I guess maybe I am missing something but what exactly does this information tell you?  I can see the graph as representative of the relationships but how does that help?


Do you have like a use case example that you could walk me through to show how the data is used?


Wire Warrior

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I guess maybe I am missing something but what exactly does this information tell you?  I can see the graph as representative of the relationships but how does that help?


Do you have like a use case example that you could walk me through to show how the data is used?


Wire Warrior

I could see this used in a document explaining how the software components communicate.  Sure you'd probably want a section explaining each relationship in more detail, but it would to spice up a boring software document with some graphics.


I do something similar with my software design documents, but they are custom made, and could be error prone.  I may miss some messaging connection between nodes where this software wouldn't.

Edited by hooovahh
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Hoovah, Okay that makes sense. 


I suppose extending on that idea you could have a "planned" communication graph and an "actual" communication graph as well.  Doing that lets the tool be used as a verification piece also.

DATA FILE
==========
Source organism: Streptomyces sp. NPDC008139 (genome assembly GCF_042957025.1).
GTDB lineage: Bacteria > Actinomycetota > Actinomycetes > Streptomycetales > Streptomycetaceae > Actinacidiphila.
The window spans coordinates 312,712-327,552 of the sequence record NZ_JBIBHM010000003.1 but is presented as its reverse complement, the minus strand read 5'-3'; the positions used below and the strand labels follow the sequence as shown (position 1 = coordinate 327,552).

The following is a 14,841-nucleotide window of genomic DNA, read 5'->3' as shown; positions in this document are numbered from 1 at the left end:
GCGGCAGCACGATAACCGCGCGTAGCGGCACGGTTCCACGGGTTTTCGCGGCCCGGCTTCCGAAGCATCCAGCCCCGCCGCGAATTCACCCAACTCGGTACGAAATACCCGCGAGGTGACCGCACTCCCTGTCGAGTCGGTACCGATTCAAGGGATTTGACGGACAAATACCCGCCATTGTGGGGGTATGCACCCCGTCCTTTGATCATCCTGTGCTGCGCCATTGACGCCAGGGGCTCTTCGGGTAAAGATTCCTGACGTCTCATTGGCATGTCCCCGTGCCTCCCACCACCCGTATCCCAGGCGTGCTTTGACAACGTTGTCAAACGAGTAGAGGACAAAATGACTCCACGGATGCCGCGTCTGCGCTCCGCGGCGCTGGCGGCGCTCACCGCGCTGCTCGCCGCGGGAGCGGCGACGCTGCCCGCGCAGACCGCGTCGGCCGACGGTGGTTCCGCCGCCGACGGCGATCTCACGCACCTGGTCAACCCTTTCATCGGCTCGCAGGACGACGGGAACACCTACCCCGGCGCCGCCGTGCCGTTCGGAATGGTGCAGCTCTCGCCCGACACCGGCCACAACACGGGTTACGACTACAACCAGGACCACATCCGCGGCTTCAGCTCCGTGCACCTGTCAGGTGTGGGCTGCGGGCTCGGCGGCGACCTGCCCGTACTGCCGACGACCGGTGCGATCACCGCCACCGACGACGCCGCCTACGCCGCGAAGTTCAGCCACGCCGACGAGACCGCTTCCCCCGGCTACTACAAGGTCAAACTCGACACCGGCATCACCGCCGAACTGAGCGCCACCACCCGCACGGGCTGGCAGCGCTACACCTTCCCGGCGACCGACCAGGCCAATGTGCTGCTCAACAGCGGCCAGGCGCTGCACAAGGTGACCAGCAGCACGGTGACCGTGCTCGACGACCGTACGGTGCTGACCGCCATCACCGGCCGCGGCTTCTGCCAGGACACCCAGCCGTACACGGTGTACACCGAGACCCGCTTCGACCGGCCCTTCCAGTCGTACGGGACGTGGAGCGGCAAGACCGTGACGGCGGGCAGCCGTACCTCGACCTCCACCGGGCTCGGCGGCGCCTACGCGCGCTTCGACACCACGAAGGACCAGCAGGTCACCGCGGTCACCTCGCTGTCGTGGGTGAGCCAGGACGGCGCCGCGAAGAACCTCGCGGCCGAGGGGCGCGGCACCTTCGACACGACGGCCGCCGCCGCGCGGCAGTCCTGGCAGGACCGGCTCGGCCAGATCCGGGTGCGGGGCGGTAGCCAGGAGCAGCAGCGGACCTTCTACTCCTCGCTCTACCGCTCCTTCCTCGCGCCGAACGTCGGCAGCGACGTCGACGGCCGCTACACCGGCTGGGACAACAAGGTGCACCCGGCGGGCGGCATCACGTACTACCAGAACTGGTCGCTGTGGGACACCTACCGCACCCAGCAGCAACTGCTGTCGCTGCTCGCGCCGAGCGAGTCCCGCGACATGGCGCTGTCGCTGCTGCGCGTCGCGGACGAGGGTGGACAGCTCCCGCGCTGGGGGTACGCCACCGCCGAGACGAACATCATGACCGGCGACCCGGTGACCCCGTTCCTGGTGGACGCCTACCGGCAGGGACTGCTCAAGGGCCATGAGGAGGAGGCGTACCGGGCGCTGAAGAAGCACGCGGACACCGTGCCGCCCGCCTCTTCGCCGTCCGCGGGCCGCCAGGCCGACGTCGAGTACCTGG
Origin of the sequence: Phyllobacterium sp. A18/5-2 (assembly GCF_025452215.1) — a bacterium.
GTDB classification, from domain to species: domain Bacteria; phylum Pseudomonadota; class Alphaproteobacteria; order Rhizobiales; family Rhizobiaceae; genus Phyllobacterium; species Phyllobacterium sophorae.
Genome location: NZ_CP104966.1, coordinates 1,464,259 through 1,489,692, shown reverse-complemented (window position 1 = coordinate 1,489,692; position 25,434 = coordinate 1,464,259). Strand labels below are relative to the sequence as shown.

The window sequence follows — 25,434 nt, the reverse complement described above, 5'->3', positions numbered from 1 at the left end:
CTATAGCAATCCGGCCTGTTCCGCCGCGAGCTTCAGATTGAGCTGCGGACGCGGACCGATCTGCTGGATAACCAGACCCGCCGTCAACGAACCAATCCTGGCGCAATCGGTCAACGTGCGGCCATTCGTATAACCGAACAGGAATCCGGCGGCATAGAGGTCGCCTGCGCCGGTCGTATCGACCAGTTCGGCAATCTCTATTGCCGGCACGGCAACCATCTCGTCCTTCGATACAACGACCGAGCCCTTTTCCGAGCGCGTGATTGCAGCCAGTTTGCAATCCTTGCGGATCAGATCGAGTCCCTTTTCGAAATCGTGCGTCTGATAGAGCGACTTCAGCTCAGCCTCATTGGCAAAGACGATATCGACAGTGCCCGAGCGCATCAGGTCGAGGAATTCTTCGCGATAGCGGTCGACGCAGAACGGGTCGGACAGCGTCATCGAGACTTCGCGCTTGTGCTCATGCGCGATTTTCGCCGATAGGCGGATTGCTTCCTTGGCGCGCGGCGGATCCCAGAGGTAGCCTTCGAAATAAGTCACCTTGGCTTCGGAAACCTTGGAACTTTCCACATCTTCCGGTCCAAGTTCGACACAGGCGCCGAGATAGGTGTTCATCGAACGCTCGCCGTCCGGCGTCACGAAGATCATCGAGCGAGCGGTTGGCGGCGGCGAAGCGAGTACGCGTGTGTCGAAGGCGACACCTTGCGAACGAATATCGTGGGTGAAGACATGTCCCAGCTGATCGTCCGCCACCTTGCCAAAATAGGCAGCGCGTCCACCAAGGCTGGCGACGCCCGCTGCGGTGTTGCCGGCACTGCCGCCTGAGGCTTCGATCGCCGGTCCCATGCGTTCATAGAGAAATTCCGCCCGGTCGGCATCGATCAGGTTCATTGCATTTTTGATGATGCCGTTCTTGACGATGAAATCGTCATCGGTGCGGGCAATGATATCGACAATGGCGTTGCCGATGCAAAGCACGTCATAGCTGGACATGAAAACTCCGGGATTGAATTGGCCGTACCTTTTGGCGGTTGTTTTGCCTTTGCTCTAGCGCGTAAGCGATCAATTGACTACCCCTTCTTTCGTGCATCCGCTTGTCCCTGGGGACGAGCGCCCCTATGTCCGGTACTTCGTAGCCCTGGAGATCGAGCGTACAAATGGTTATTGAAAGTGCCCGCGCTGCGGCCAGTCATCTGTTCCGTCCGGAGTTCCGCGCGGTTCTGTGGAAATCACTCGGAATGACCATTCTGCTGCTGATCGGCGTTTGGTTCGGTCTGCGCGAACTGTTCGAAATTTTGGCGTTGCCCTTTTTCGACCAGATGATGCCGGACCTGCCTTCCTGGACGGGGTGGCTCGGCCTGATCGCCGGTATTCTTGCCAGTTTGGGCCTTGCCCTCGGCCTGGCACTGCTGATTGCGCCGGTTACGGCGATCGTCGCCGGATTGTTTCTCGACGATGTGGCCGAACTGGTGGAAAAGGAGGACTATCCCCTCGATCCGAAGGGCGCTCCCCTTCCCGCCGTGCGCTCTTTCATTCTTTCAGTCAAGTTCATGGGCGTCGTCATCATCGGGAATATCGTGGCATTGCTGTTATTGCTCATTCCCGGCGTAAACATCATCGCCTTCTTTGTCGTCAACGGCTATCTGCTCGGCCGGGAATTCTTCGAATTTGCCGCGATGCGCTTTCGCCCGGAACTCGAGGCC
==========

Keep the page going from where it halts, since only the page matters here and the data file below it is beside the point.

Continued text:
I wonder....does the state machine tool kit have features/functions that could be co-opted to assist with this?

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My main goal was to come up with an automated way to document the relationships between an actor and all it's messages.  This is a natural case for a node map.  Also, it will uncover the connections from other actors that connect to an actor via it's messages.

This mainly makes sense if you are using a messaging architecture where each message is a class and the only communication path between your independent processes is via these messages.  This is not limited to the Actor Framework.  (I use my own architecture that is much less limiting than AF) but the concept still applies.

Applications written with this type of architecture can very quickly become too complex to understand, even for the author.  By having a diagram like this, you can have a means of graphically representing the logical links within the system that are not visible in the source code, even when using a graphical programming language like LabVIEW.

This is admittedly a very early version of this tool that I just put together in a few hours to prove the concept.  I hope to improve on it over time but wanted to share the idea and code in case others wanted to contribute.

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  • 6 months later...

I am thinking of expanding on this for a CLA Summit presentation.  But before I invest a lot of time, I am wondering how many others think a tool like this would be useful.  If you are interested, please reply or 'like' this post so I have an idea of the level of interest in this subject.